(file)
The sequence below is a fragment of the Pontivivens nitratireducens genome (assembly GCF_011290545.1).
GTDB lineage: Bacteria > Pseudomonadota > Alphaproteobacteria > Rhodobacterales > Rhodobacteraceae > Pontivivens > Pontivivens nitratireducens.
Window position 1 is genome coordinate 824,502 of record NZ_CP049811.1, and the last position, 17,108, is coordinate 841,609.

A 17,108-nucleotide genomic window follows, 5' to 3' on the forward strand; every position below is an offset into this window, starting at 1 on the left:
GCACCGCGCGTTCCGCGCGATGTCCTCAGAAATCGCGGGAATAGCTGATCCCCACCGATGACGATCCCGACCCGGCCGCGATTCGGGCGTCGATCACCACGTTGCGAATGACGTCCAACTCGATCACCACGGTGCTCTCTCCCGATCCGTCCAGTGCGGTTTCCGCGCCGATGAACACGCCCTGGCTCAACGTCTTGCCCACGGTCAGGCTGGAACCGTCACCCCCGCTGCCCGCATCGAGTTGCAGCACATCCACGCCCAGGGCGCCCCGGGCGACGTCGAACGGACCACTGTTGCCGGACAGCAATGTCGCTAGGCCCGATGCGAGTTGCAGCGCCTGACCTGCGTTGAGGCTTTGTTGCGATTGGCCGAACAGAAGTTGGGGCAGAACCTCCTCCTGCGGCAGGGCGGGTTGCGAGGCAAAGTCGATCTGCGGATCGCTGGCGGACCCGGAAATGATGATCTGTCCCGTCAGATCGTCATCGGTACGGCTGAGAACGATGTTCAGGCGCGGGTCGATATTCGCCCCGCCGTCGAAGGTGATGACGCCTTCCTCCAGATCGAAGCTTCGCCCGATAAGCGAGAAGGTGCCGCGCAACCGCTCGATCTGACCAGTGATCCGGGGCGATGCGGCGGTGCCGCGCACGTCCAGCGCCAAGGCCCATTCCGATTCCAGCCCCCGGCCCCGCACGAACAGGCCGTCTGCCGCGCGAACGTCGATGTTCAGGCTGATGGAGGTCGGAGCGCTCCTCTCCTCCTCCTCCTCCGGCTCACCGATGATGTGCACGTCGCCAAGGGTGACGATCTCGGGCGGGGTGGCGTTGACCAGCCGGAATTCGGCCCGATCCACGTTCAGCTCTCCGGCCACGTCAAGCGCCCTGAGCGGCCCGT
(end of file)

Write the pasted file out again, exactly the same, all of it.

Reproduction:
The sequence below is a fragment of the Pontivivens nitratireducens genome (assembly GCF_011290545.1).
GTDB lineage: Bacteria > Pseudomonadota > Alphaproteobacteria > Rhodobacterales > Rhodobacteraceae > Pontivivens > Pontivivens nitratireducens.
Window position 1 is genome coordinate 824,502 of record NZ_CP049811.1, and the last position, 17,108, is coordinate 841,609.

A 17,108-nucleotide genomic window follows, 5' to 3' on the forward strand; every position below is an offset into this window, starting at 1 on the left:
GCACCGCGCGTTCCGCGCGATGTCCTCAGAAATCGCGGGAATAGCTGATCCCCACCGATGACGATCCCGACCCGGCCGCGATTCGGGCGTCGATCACCACGTTGCGAATGACGTCCAACTCGATCACCACGGTGCTCTCTCCCGATCCGTCCAGTGCGGTTTCCGCGCCGATGAACACGCCCTGGCTCAACGTCTTGCCCACGGTCAGGCTGGAACCGTCACCCCCGCTGCCCGCATCGAGTTGCAGCACATCCACGCCCAGGGCGCCCCGGGCGACGTCGAACGGACCACTGTTGCCGGACAGCAATGTCGCTAGGCCCGATGCGAGTTGCAGCGCCTGACCTGCGTTGAGGCTTTGTTGCGATTGGCCGAACAGAAGTTGGGGCAGAACCTCCTCCTGCGGCAGGGCGGGTTGCGAGGCAAAGTCGATCTGCGGATCGCTGGCGGACCCGGAAATGATGATCTGTCCCGTCAGATCGTCATCGGTACGGCTGAGAACGATGTTCAGGCGCGGGTCGATATTCGCCCCGCCGTCGAAGGTGATGACGCCTTCCTCCAGATCGAAGCTTCGCCCGATAAGCGAGAAGGTGCCGCGCAACCGCTCGATCTGACCAGTGATCCGGGGCGATGCGGCGGTGCCGCGCACGTCCAGCGCCAAGGCCCATTCCGATTCCAGCCCCCGGCCCCGCACGAACAGGCCGTCTGCCGCGCGAACGTCGATGTTCAGGCTGATGGAGGTCGGAGCGCTCCTCTCCTCCTCCTCCTCCGGCTCACCGATGATGTGCACGTCGCCAAGGGTGACGATCTCGGGCGGGGTGGCGTTGACCAGCCGGAATTCGGCCCGATCCACGTTCAGCTCTCCGGCCACGTCAAGCGCCCTGAGCGGCCCGT